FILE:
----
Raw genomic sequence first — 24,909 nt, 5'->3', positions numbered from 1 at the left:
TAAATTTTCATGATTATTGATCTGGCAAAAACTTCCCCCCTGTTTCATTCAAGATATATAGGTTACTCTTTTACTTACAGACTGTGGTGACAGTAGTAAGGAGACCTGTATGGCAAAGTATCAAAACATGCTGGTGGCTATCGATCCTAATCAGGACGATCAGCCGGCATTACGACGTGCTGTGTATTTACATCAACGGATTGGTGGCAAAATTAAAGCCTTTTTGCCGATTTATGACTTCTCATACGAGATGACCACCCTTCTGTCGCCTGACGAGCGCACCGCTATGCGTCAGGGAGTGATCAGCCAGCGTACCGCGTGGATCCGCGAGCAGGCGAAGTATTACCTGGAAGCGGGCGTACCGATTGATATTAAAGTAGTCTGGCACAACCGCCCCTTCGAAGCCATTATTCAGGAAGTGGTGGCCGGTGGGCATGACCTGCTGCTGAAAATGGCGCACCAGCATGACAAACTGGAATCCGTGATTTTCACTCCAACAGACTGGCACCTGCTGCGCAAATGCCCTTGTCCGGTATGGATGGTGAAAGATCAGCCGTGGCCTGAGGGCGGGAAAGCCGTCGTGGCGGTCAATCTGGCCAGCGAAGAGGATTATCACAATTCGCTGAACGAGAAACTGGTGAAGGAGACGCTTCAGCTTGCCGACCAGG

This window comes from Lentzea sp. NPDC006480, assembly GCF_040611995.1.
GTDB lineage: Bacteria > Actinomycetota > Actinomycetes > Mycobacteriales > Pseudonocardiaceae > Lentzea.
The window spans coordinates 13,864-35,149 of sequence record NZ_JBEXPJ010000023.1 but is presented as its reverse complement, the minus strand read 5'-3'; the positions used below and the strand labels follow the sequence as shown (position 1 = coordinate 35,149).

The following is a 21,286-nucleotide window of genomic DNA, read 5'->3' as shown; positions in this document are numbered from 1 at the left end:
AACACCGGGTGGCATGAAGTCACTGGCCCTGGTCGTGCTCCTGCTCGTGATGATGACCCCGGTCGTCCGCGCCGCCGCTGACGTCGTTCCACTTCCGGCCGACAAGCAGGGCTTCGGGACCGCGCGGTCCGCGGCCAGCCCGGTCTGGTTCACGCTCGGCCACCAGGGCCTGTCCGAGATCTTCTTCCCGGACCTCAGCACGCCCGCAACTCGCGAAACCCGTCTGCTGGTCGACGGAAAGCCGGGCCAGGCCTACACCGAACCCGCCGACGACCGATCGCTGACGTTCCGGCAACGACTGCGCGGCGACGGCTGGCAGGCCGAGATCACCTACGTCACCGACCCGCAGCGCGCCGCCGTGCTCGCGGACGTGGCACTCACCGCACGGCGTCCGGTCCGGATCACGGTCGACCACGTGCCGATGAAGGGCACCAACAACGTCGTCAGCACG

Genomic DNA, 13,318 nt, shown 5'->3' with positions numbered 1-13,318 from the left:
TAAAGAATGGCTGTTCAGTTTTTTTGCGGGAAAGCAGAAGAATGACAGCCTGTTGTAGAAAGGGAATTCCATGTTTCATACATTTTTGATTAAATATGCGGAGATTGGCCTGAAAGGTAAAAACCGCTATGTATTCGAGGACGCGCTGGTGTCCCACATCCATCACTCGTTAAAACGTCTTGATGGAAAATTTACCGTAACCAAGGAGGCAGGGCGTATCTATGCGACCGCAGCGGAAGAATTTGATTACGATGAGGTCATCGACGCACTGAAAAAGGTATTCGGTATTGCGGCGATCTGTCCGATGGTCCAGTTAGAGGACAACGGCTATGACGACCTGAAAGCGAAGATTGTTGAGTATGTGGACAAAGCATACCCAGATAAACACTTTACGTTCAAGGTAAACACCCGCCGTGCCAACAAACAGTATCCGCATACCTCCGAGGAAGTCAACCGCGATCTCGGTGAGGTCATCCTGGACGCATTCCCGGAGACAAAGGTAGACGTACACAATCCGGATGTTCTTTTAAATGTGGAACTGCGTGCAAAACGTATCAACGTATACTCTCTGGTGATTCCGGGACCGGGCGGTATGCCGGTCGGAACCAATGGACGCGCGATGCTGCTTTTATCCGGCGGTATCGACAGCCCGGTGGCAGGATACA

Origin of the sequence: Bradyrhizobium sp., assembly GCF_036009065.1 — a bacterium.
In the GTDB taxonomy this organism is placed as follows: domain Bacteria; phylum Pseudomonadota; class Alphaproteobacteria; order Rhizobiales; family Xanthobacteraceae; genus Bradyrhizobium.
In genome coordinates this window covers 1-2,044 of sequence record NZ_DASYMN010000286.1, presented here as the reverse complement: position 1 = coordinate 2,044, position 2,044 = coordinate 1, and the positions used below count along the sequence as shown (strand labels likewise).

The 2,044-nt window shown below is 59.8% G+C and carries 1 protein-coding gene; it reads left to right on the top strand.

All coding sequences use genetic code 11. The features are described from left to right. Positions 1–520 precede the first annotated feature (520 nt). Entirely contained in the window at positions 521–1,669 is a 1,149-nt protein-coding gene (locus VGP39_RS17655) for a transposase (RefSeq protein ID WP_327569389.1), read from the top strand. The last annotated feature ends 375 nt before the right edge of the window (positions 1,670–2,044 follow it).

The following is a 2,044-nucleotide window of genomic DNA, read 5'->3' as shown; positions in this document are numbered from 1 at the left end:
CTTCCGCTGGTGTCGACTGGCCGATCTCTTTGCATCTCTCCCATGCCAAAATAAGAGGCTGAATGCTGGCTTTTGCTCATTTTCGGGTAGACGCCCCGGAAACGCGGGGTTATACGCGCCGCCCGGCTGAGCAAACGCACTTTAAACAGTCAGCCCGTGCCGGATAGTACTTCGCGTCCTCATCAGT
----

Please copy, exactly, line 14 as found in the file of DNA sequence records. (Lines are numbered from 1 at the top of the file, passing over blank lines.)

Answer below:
All coding sequences use genetic code 11. The features are described from left to right. Positions 1–520 precede the first annotated feature (520 nt). Entirely contained in the window at positions 521–1,669 is a 1,149-nt protein-coding gene (locus VGP39_RS17655) for a transposase (RefSeq protein ID WP_327569389.1), read from the top strand. The last annotated feature ends 375 nt before the right edge of the window (positions 1,670–2,044 follow it).